Gabriel 'Gabe' Walker
Harold 'Hal' Tucker
Jessica 'Jessie' Deighan
Michael France & Sylvester Stallone*
Release Date (UK)
25th June, 1993
Academy Award nominations
Best Sound, Best Sound Effects, Best Visual Effects
Worst Picture, Worst Supporting Actor (Lithgow), Worst Supporting Actress (Turner), Worst Screenplay
What's to like?
For a film with such a cookie-cutter formula behind it, Cliffhanger is actually more fun than it has any right to be. It wisely decides to play things with a more light-hearted approach, eschewing a more serious outlook, by blatantly playing fast and loose with things like logic and gravity. But for fans of the Wish version of Arnold Schwarzenegger, Sly still has plenty of gritty action scenes to gut through. In fact, he does very well as the grimly heroic Gabe battling the elements and the baddies with equal aplomb. He doesn't have the charisma of a John McClane-type character but he's a regular kinda guy that you find yourself rooting for.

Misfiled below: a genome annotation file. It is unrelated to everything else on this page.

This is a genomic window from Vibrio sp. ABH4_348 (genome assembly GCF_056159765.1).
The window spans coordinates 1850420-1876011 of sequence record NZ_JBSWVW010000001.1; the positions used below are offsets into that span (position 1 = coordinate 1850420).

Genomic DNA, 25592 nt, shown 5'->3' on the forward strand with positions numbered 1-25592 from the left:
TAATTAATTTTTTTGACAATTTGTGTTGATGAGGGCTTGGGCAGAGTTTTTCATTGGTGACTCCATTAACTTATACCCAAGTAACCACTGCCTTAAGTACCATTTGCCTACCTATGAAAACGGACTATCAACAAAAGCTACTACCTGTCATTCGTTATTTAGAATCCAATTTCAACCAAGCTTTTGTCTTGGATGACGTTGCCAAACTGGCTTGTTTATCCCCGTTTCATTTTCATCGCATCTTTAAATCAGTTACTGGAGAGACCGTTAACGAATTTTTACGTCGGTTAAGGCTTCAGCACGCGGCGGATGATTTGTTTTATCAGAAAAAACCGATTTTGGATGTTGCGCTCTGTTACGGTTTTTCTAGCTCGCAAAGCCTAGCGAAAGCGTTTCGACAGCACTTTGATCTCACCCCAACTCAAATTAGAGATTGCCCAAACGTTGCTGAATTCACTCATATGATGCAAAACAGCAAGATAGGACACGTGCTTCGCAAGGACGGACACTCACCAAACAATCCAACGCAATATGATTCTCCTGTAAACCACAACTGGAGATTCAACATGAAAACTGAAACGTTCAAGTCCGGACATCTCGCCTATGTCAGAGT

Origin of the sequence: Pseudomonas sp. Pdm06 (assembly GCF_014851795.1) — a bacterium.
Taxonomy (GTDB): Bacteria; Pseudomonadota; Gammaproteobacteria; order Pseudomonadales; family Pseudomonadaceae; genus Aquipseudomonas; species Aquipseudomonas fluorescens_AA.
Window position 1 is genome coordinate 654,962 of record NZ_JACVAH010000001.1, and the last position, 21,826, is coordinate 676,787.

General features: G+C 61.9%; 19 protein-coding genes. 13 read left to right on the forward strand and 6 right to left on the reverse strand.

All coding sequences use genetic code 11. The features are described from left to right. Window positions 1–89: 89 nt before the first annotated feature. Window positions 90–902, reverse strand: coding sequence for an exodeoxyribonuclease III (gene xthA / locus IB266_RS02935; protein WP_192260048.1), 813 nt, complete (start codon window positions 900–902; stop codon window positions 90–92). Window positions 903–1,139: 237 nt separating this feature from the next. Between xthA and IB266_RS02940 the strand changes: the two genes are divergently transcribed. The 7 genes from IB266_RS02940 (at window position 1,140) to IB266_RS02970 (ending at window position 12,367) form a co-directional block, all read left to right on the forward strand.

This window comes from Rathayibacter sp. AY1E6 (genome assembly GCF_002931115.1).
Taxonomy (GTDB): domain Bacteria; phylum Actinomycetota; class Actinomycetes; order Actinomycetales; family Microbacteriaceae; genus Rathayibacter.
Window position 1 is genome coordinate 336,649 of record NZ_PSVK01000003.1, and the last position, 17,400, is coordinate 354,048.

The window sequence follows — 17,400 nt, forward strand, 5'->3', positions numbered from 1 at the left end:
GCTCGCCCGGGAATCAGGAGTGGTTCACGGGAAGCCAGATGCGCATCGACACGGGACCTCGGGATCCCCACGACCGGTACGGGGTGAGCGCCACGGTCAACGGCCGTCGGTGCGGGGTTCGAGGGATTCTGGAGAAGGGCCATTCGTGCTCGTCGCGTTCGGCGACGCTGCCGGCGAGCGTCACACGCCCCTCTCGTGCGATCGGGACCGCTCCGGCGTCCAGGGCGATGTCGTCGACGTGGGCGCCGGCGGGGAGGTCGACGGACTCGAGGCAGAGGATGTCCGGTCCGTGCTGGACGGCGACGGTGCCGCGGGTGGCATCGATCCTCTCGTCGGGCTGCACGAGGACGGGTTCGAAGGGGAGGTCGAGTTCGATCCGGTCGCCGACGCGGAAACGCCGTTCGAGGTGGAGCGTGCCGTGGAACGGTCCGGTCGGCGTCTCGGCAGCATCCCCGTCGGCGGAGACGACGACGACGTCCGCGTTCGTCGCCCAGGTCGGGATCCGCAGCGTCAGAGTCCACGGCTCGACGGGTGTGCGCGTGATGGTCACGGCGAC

The same cannot be said for Lithgow's snarling villain, a scenery-chomping monster with a questionable accent. Realising that there is no possible way for Lithgow to compete with Stallone physically, the film works hard to keep them at a distance so he can taunt our hero with quips and threats instead. But in spite of this, the film still delivers on the action front and utilises its gimmick well with ice axes, crampons and rope all being used in a number of lethal ways. I liked the fact that the film works harder at being entertaining rather than being factually based. It makes it feel fun and exciting which is handy for this type of flick. Yes, it was never going to reinvent the wheel but as a disposable piece of escapist fluff, this is just the thing you're looking for.